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This auditorily gifted bird has heard that Blackstreet Capital Management LLC has bought out the franchisor of quick printing shops, Alphagraphics, Inc. Employees of Alphagraphics had a conference call with the new owner last week. Blackstreet reassured concerned staff that the private equity firm thought things were great in the system. No changes anticipated for now. (Where have we heard this before?)
No press release or public announcement has been made to date.
A franchisor insider says that the Salt Lake City-based firm has struggled being in the black these past few years. It has also battled store shrinkage. In 2004 Alphagraphics declared it had 281 print shops under its brand. By 2011, it had 272 locations. Franchising for over three decades, it's not just the mature, developed markets of the United States and the United Kingdom where the chain has been shrinking. The print franchisor had master franchises in over 20 countries at the beginning of the Millenium, most in emerging economies. In 2011, it was down to seven.
Alphagraphics has travelled through the troubled waters of the quick print industry better than most. But that's not saying much. The whole sector has been shrinking for years, according to industry watchdog and editor of Quick Printing magazine, Bob Hall. "Shops have been going out of business steadily during the past 20 years. For example, in 1991 there were 5,454 franchise print shops, today there are 2,656," writes Hall in this month's issue of Quick Printing.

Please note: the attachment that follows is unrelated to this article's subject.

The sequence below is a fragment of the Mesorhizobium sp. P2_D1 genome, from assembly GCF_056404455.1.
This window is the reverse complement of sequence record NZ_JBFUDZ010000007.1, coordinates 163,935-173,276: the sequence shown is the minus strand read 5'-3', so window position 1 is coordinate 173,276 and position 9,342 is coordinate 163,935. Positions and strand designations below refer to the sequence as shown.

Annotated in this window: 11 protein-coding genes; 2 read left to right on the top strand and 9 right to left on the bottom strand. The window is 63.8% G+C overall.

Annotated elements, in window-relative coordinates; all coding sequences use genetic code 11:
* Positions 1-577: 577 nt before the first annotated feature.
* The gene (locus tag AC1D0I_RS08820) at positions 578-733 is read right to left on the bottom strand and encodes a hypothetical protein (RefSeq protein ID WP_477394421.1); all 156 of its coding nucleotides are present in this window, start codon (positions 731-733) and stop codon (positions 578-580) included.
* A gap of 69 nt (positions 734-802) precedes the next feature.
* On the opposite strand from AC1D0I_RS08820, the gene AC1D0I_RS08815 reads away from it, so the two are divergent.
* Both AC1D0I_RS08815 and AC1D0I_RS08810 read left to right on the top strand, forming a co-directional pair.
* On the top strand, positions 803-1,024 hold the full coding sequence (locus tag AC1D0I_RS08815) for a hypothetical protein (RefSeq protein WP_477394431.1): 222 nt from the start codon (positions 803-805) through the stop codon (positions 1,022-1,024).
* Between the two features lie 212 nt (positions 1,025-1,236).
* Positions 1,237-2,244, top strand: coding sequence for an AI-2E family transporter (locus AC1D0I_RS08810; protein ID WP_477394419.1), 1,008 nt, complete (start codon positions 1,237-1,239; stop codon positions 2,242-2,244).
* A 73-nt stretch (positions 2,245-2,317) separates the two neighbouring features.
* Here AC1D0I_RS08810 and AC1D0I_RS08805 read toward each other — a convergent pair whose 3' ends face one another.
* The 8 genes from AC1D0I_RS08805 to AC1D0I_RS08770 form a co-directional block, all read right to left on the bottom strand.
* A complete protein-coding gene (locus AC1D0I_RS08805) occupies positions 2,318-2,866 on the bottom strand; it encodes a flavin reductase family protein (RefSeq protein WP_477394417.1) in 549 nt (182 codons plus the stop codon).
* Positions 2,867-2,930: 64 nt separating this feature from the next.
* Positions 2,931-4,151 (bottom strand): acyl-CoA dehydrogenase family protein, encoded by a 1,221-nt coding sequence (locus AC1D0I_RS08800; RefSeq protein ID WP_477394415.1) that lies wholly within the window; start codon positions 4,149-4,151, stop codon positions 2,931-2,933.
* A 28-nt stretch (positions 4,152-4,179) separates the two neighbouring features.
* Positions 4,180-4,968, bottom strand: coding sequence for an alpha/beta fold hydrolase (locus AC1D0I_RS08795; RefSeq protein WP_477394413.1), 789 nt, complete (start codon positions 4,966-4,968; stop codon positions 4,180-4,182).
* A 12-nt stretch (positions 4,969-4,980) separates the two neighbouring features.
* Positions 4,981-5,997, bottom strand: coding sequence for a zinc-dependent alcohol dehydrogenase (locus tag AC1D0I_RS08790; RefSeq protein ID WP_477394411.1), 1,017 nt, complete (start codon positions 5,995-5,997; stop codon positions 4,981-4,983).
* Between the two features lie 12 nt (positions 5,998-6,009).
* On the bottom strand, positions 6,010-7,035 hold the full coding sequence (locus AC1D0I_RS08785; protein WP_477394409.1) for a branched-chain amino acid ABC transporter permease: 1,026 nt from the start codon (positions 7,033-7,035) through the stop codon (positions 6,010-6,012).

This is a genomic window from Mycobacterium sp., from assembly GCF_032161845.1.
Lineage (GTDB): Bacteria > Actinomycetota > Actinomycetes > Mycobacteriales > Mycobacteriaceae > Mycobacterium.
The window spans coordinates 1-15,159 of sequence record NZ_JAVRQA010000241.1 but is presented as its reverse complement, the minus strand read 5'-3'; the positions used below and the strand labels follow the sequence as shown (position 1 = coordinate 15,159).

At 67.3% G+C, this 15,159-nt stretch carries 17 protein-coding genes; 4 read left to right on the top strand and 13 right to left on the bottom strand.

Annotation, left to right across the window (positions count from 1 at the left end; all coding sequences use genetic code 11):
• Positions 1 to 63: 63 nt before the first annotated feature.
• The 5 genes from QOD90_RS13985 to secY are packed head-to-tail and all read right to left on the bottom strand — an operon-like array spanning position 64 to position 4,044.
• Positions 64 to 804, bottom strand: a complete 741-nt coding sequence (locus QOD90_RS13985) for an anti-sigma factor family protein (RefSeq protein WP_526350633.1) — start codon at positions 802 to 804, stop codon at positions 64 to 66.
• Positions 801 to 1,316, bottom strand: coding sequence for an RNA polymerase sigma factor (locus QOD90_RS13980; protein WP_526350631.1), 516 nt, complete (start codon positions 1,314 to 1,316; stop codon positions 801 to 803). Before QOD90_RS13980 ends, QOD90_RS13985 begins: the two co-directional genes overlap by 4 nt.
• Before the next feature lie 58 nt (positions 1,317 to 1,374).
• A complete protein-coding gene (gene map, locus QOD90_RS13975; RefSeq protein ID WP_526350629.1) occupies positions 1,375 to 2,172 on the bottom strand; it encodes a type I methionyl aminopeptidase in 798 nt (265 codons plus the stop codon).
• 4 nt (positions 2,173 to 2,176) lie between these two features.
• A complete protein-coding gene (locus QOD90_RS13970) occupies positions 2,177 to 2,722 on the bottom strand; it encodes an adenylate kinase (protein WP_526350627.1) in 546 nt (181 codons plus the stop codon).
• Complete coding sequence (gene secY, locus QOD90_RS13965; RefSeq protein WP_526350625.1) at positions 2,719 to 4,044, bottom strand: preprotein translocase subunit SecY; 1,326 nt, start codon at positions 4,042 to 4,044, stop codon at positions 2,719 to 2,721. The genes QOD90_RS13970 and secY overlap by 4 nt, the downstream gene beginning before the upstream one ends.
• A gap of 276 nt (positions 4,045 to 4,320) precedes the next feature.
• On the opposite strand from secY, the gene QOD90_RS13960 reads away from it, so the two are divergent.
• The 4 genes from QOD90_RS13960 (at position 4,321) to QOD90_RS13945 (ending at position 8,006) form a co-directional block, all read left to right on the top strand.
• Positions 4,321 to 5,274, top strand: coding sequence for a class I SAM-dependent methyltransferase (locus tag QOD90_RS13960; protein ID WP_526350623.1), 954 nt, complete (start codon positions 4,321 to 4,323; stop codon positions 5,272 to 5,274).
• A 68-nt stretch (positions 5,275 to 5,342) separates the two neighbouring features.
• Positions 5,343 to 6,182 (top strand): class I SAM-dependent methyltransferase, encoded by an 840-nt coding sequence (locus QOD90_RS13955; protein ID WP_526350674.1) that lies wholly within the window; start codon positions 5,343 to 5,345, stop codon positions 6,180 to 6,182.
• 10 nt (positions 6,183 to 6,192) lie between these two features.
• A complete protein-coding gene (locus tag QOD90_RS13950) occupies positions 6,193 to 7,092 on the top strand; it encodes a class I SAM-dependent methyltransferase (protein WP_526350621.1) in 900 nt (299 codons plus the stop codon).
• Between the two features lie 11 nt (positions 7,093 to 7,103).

Copying one another, many brands paint a vision of hope that the future for them is in consolidating small to medium companies to form bigger brands, and that for franchisees, the future is in printing QR codes, becoming consultants in direct mail marketing, and expanding into parcel delivery services.
In comes Maryland-based Blackstreet Capital Management LLC, a private equity firm that sniffs out underperforming and troubled companies. In 2007, Blackstreet helped put up the money for a multi-million dollar buyout of a Papa John's franchise with 84 underperforming restaurants. The franchisee ended up not being able to earn enough money to make its payments. Rumor has it that Blackstreet helped fellow Salt Lake City-based Mrs. Fields/TCBY frozen yogurts In 2005 with a whole business securitization on future franchise royalties and fees. Securitization was the rage back then. Mrs. Fields stripped off its Pretzelmaker, Pretzel Time and Great American Cookie franchising firms, selling them to New York-based Nexcen Brands.
Mrs. Fields/TCBY found itself having to file bankruptcy in 2008 after it couldn't make expensive interest payments from its high debt load.
Does anyone know if there are franchisees or another group who has asked Blackstreet to help it buyout the franchisor? Or is Blackstreet Capital acting all on its own?